News / Asia

    US Ambassador Ends Visit to Tibet

    VOA News
    U.S. Ambassador to China Gary Locke has ended a three-day visit to Tibet, where he met with local officials and some of the leading monks from Buddhist monasteries in the regional capital, Lhasa.

    Patrick Ventrell, a spokesman for the State Department, told reporters in Washington Friday that the U.S. ambassador urged the political leaders there to preserve Tibet's language, culture and religion, and conveyed U.S. concerns about self-immolations.  More than 100 Tibetans have set themselves on fire in recent years to protest what they see as China's repression of their rights.

    The U.S. embassy in Beijing says this is the first time a U.S. ambassador has traveled to Tibet since 2010.

    Ventrell said the United States will continue its efforts to establish a consulate in Lhasa.

    Meanwhile, the London-based rights group Free Tibet has confirmed that the Chinese government is allowing some Tibetan monasteries to display pictures of their exiled spiritual leader, the Dalai Lama.  The government has accused the Dalai Lama of inciting rebellion in the autonomous province.  

    Free Tibet spokesman Alistair Currie confirmed to VOA Friday that at least one monastery is now displaying the Dalai Lama's picture.  But he said that contrary to recent reports, there is no other indication that the Chinese government has relaxed its policies against the Dalai Lama.

    "Free Tibet has received very reliable reports that monks within the Gendun monasteries can now put up and display pictures of the Dalai Lama, we are very well aware that there is much discussion of a possible relaxation of the rules on display of his holiness throughout Tibet, however we haven't been able to confirm any of these other reports that have been made and have been reported elsewhere. However we are absolutely confident that within the Gendun monasteries this is now the policy," said Currie.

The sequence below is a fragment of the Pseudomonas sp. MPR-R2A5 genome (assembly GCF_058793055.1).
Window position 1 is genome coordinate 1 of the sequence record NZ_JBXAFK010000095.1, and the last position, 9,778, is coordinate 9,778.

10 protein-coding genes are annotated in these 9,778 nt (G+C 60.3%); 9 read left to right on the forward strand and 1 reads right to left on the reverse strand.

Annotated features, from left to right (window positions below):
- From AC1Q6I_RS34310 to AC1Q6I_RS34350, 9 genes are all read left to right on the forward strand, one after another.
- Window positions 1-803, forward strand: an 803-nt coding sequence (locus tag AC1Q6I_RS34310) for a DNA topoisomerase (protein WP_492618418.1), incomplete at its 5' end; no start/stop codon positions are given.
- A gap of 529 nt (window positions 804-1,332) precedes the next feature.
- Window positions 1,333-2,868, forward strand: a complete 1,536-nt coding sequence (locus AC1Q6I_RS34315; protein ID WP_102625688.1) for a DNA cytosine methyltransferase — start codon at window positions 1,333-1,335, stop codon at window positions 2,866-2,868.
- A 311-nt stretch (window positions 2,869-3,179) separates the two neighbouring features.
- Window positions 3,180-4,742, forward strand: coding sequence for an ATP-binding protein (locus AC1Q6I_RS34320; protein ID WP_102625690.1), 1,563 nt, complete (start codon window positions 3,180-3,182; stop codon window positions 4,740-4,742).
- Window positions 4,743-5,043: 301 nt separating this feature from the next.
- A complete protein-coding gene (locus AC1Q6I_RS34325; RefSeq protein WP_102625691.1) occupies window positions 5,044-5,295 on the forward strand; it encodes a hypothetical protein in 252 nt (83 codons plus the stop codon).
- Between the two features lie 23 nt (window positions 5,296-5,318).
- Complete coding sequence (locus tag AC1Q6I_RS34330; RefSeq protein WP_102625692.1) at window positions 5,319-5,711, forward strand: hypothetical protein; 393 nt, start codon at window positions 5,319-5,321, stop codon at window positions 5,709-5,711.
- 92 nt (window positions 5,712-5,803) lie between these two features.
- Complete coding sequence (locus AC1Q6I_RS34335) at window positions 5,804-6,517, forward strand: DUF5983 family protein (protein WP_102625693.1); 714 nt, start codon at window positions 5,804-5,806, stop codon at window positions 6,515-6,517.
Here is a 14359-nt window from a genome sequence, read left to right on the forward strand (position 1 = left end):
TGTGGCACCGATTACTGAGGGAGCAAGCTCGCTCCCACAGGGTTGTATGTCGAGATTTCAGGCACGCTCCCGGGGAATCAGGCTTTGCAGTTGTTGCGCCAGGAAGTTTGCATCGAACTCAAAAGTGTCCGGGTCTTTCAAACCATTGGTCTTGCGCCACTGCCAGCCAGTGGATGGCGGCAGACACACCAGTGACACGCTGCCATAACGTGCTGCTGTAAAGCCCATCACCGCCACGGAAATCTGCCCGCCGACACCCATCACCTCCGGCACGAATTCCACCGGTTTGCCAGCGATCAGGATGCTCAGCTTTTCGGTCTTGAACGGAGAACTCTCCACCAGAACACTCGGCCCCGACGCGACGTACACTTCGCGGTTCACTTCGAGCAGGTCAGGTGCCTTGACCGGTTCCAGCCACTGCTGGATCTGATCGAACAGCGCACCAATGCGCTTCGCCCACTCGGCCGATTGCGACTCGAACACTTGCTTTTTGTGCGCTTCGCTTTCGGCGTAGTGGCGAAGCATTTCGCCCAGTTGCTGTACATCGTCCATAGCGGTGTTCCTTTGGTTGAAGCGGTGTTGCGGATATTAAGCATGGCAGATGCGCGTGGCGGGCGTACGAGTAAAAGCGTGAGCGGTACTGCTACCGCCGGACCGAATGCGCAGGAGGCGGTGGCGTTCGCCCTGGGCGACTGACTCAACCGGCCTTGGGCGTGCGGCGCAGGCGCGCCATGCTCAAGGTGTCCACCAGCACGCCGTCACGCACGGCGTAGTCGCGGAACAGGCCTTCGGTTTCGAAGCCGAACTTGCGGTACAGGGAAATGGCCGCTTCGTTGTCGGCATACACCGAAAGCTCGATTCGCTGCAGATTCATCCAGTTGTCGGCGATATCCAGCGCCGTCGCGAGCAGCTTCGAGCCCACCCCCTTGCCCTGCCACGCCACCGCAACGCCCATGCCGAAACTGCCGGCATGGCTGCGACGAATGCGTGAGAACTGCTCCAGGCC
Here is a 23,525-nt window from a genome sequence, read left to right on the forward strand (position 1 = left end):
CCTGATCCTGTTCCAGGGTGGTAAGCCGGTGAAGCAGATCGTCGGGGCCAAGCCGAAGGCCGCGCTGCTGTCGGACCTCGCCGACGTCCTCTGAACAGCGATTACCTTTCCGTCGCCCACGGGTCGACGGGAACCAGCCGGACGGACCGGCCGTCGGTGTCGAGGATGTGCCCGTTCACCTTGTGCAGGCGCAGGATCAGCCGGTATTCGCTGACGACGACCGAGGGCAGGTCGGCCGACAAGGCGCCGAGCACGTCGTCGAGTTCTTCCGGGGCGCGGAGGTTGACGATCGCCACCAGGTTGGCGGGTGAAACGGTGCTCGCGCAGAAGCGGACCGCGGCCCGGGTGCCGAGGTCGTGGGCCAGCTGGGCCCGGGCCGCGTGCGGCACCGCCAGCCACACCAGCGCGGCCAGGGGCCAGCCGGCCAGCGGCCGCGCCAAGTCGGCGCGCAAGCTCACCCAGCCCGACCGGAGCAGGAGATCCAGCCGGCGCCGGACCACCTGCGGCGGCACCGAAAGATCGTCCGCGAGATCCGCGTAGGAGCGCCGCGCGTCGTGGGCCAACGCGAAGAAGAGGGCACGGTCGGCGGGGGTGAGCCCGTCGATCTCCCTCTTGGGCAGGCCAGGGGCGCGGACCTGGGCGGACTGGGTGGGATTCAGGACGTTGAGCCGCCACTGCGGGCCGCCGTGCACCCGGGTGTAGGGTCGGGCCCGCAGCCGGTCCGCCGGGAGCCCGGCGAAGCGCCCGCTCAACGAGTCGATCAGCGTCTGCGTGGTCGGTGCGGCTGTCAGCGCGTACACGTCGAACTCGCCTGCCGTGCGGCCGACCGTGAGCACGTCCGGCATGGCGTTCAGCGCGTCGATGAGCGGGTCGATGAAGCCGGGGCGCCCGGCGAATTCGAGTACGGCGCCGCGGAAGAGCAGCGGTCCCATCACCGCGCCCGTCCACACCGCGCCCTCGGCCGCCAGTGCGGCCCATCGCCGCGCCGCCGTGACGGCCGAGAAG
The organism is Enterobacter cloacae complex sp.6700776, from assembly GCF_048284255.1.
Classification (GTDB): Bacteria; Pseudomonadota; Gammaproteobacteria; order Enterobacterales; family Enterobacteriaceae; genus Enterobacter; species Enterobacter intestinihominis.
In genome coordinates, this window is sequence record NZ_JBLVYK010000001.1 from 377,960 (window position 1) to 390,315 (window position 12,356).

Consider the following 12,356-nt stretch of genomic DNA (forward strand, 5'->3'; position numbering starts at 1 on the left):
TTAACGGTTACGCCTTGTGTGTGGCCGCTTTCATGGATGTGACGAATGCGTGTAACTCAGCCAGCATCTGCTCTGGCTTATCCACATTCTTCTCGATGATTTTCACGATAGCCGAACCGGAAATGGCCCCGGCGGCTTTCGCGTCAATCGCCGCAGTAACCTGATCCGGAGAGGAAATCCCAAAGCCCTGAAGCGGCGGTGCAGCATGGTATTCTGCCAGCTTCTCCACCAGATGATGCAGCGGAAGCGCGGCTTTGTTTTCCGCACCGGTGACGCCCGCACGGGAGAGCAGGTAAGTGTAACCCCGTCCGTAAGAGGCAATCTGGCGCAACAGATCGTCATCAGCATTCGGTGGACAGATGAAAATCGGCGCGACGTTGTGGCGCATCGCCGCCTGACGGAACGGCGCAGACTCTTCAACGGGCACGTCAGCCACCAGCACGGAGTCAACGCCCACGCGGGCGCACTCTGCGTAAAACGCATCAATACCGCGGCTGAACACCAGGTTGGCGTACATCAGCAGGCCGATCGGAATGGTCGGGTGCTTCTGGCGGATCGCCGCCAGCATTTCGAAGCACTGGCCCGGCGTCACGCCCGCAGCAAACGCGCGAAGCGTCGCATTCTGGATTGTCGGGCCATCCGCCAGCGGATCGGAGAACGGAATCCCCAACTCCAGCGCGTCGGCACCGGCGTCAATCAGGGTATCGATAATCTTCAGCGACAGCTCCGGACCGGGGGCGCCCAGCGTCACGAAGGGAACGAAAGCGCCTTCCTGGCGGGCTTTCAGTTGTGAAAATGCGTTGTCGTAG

Currie described Ambassador Locke's visit to Tibet as significant, but said more progress is needed.

    Human Rights Watch reported Thursday that the Chinese government has rehoused more than 2 million Tibetans since 2006, disrupting their traditional culture and rural lifestyle.

    The Chinese government says its efforts have helped improve the standard of living for many Tibetans.  The official Xinhua news agency reported Friday that the Tibetan antelope population has grown to more than 35000, thanks to Beijing's increased efforts to protect the indigenous animals and their environment.

    You May Like

    Former US Envoys Urge Obama to Delay Troop Cuts in Afghanistan

    Keeping troop levels up during conflict with both Taliban and Islamic State is necessary to support Kabul government, they say

    First Lady Trip to Africa to Highlight Educational Obstacles Girls Face

    Michele Obama will be joined by daughters and actresses Meryl Streep and Freida Pinto

    Video NYSE Analyst: Brexit Will Continue to Place Pressure on Markets

    Despite orderly pricing and execution strategy at the New York Stock Exchange, analyst explains added pressure on world financial markets is likely

    Featured Videos

    Your JavaScript is turned off or you have an old version of Adobe's Flash Player. Get the latest Flash player.
    Brexit Vote Plunges Global Markets Into Unchartered Territoryi
    X
    June 24, 2016 9:38 PM
    British voters plunged global markets into unknown territory after they voted Thursday to leave the European Union. The results of the Brexit vote, the term coined to describe the referendum, caught many off guard. Analysts say the resulting volatility could last for weeks, perhaps longer. Mil Arcega reports.
    Video

    Video Brexit Vote Plunges Global Markets Into Unchartered Territory

    British voters plunged global markets into unknown territory after they voted Thursday to leave the European Union. The results of the Brexit vote, the term coined to describe the referendum, caught many off guard. Analysts say the resulting volatility could last for weeks, perhaps longer. Mil Arcega reports.
    Video

    Video Orlando Shooting Changes Debate on Gun Control